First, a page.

At its heart, you’ll find a rich text editor with all the features you’d expect from a typical word processing app. Plume Creator respects how a writer might prefer being left alone with their words and offers a distraction-free fullscreen writing mode. When used purely for writing, it’s no different from any other similar app. It’s before and after the writing process that Plume Creator shows its teeth.
As with apps like Scrivener and Manuskript, Plume Creator enables you to define characters, chapters, and scenes, apart from an outline of your story. And you can also jot down notes. All this extra “data” can assist with continuity and help you stay on track and tell the story you originally envisioned.
Plume Creator allows you to see your novel’s structure with different visualizations, from a linear presentation to a spreadsheet outliner. The different viewpoints can help you pinpoint where you might need to apply tweaks to improve the story’s flow.
Unfortunately, the problem with the much-promising Plume Creator is that it’s stuck at the “much-promising” stage for close to five years now. It feels like it has stopped evolving, and alternatives like Manuskript have caught up with it. Still, it’s worth checking out, for you might prefer its interface and more extensive word counts.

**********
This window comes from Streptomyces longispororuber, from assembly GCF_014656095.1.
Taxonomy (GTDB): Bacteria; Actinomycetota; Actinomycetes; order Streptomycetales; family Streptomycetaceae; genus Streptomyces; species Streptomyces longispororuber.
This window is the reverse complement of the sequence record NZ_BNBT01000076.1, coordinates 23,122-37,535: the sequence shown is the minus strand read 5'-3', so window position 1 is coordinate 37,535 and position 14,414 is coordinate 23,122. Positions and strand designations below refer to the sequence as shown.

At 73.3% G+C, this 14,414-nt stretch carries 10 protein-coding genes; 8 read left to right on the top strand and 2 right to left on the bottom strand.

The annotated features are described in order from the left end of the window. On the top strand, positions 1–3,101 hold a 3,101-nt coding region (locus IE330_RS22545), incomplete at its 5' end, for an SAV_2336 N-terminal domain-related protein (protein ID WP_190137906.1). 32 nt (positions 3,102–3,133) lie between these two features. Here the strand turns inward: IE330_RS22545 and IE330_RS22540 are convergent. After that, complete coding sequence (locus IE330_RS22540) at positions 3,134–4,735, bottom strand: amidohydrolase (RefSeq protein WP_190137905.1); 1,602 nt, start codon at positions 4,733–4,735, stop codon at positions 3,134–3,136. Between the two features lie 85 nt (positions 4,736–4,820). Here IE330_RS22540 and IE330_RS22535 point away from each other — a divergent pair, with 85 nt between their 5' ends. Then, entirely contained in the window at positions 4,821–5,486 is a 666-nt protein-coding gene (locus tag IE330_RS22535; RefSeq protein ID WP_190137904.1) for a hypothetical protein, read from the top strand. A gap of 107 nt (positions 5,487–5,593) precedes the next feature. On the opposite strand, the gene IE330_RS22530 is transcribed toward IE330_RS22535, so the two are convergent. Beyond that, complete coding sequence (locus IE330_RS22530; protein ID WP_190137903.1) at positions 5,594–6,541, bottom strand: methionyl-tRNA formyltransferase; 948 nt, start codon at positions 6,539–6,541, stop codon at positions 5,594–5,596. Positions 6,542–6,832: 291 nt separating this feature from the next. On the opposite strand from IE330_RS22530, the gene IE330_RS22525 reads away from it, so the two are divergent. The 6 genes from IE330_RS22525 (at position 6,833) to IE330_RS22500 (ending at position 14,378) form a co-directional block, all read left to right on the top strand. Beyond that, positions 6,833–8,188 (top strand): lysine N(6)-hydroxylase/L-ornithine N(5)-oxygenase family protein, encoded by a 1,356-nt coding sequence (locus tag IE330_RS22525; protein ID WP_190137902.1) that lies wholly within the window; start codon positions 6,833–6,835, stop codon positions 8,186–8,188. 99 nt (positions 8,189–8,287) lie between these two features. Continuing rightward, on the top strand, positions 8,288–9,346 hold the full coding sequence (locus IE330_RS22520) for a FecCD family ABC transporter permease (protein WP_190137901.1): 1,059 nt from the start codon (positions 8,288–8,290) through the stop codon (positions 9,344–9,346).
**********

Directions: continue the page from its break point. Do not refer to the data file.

Manuskript is designed primarily for working with longer documents, split into multiple chapters and scenes. “Documents” like books and plays. However, I’ll let you in on a dirty little secret of mine: I’ve been using it to write blog posts and articles instead. That’s because Manuskript offers something I haven’t found in any other alternative: combined support for multiple word targets and color-coding of my progress. If that sounded a bit alien, allow me to explain.
Like Plume Creator and Scrivener, Manuskript is designed from the get-go as a multi-tool for novel writers. Like those apps, it allows you to jot down descriptions about every character and place in your story, flesh-out its world, and create a rich universe. Who knows, you might need to refer to those entries after you meet huge success and Hollywood demands you write six more sequels.